Raḥmān is an Arabic term that is commonly translated as "compassionate" or "beneficent". In the Islamic context; definite Al-Rahman is a name of God in Islam. There is debate as to whether this is also the name of a pre-Islamic Arabian deity, or if it simply an epithet of God as Al-Rahim "the Merciful" definitely is. As the terms "Raḥmān" ("the merciful," a divine epithet), "the God of Israel", and the "Lord of Judah", can also be seen in 6th and 7th centuries inscriptions of Jewish Yemeni Himyarite_Kingdom. The Quraish appeared to be confused as to why Muhammad used this term. The pagan, Suhail ibn Amr, asked Muhammad to replace his insignia, "By the Name of God, Al-Rahman, the most Merciful," (b-ismi-llāhi r-raḥmāni r-raḥīmi) with "By Your Name O Allah!" (b-ismika yā -llāh!) Furthermore, Suhail said, "As for 'Rahman,' by Allah, I do not know what it means." It is thus unlikely an elative of Raḥim.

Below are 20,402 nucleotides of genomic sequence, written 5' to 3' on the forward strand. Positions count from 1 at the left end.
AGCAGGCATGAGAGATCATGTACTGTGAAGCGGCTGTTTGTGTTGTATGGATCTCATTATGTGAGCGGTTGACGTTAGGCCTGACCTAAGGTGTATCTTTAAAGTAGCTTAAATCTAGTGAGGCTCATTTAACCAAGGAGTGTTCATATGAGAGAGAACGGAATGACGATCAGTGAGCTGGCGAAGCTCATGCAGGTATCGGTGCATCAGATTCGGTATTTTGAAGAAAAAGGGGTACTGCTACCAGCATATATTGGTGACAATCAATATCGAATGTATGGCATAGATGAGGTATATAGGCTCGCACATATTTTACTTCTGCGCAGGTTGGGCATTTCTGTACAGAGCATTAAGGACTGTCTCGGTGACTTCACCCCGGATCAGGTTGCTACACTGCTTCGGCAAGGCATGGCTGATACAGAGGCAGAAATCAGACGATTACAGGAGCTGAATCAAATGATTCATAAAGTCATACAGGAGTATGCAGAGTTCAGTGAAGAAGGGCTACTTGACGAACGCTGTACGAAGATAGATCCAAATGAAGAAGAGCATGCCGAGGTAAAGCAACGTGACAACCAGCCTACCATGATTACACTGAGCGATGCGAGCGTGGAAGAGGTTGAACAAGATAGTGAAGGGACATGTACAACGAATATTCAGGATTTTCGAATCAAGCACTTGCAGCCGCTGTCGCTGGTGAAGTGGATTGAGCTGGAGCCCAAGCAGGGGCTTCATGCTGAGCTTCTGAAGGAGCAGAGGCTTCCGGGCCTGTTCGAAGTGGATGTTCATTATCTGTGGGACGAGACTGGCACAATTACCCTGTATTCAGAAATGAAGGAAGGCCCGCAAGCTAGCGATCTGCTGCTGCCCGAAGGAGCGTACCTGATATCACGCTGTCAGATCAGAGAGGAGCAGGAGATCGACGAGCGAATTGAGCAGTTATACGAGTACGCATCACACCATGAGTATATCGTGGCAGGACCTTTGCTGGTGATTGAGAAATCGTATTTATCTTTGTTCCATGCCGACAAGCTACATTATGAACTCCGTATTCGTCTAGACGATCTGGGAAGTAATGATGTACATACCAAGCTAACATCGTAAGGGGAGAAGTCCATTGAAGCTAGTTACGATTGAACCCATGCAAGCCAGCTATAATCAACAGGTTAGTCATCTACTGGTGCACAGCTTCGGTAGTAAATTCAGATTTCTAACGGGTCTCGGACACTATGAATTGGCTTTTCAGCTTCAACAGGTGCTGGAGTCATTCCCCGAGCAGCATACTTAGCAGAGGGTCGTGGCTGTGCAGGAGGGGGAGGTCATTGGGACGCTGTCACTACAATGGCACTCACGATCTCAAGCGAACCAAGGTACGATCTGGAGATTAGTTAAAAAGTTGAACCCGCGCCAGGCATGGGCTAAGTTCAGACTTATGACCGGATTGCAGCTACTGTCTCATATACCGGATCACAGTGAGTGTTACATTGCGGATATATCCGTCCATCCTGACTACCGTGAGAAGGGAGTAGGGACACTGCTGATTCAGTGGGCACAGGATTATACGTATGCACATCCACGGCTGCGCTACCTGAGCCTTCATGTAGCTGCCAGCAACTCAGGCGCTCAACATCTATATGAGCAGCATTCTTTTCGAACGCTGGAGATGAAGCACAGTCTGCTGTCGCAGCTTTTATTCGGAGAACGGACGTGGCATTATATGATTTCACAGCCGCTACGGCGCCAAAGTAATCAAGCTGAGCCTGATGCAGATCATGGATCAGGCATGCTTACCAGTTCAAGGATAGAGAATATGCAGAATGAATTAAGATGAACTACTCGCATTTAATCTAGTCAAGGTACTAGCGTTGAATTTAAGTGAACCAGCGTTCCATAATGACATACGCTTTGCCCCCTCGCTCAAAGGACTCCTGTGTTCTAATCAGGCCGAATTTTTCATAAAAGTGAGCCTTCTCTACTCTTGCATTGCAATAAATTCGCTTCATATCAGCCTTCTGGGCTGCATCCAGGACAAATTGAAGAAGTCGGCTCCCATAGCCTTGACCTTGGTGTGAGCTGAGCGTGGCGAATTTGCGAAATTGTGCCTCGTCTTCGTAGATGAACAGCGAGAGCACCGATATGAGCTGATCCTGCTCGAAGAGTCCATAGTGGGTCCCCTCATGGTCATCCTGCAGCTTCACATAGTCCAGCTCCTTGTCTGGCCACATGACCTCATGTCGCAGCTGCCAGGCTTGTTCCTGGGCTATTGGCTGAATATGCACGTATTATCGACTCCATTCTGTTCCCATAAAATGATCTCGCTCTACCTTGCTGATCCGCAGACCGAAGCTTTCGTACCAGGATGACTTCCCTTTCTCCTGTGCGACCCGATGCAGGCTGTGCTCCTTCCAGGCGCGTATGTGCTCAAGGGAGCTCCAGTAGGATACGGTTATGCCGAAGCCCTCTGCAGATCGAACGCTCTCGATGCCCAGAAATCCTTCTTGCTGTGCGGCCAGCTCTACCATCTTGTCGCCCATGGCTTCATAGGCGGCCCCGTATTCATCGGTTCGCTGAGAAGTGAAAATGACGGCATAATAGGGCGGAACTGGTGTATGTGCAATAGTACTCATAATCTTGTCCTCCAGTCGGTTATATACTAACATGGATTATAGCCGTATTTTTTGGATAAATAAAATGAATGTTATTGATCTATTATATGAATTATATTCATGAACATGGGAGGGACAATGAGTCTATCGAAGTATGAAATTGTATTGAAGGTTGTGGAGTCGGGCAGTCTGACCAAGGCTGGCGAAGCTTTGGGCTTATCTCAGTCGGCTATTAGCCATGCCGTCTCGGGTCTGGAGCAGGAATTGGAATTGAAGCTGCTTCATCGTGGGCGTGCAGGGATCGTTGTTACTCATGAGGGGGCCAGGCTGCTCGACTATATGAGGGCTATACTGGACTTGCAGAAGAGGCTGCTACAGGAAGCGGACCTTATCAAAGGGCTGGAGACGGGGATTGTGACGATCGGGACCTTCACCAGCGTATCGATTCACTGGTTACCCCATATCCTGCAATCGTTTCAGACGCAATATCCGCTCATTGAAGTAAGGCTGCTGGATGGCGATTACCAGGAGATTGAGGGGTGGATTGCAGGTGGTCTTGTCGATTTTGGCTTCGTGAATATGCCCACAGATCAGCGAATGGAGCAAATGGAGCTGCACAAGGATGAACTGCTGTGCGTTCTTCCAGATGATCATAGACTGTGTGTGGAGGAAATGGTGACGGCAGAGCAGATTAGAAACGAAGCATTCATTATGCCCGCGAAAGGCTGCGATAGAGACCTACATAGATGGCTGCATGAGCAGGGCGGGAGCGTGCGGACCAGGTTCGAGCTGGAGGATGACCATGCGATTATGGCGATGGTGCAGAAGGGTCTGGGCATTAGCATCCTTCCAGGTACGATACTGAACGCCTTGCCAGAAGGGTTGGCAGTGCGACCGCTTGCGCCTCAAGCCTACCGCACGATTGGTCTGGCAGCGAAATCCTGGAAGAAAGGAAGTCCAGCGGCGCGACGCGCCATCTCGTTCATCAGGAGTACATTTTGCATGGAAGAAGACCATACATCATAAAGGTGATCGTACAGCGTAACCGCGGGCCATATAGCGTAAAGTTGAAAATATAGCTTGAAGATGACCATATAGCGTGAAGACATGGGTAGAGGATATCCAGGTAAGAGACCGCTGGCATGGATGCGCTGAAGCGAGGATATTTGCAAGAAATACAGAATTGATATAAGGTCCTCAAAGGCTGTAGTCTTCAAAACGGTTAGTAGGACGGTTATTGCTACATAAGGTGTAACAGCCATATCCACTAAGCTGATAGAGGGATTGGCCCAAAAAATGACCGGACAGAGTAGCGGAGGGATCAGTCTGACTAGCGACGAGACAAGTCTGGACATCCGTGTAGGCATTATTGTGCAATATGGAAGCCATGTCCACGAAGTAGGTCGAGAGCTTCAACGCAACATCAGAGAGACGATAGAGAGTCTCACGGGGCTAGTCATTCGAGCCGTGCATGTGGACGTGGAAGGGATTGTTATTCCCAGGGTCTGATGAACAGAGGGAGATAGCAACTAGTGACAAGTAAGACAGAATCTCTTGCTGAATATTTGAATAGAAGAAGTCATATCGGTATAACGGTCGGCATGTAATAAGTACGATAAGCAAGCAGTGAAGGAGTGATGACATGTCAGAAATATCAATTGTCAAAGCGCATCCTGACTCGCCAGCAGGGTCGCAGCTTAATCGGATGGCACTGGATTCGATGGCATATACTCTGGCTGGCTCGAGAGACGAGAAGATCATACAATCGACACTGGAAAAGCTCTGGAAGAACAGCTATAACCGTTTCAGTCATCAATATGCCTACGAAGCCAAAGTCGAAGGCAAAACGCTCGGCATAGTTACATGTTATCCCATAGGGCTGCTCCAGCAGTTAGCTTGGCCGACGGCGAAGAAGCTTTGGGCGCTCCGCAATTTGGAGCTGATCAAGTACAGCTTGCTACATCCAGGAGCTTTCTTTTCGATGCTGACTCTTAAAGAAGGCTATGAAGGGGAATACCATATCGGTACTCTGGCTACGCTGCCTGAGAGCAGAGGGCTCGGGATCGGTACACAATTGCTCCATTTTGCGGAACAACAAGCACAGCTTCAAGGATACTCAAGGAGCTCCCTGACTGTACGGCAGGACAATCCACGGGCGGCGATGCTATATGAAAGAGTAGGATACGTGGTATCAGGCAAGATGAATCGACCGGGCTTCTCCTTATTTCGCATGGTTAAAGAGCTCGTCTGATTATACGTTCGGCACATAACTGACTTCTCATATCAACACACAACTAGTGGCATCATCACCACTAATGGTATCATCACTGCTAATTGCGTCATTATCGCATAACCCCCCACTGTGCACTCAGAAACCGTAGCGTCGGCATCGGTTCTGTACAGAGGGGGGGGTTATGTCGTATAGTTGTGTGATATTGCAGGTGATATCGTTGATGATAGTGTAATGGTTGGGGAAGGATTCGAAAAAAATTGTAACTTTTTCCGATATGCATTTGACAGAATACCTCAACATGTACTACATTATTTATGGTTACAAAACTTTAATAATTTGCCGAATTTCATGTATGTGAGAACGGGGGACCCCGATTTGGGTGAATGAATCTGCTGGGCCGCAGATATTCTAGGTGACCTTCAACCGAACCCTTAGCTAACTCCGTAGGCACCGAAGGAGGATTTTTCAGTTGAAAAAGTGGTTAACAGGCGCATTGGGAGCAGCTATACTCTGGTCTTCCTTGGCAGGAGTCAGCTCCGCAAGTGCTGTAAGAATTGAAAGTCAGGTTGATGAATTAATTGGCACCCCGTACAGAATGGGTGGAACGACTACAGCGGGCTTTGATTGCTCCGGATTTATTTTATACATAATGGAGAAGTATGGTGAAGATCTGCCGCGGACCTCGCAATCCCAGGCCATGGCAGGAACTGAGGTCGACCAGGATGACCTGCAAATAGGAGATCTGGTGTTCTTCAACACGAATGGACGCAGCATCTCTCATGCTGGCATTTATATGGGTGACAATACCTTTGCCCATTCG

Surah 19 is the Surah in which the name Al-Rahman is mentioned most frequently (16 times). In verse 18 of this Sura, Maryam (Mary) says: "I seek refuge in Al-Rahman, that you may be righteous." Mary asks for protection from Al-Rahman against one whom she perceives as a man entering her private chambers, but who in fact is the Archangel Jibrāʾīl (Gabriel). In 19:45, Abraham says to his father, a disbeliever and idol-worshipper: "I fear you could be struck with the wrath of Al-Rahman, then become an ally of the devil."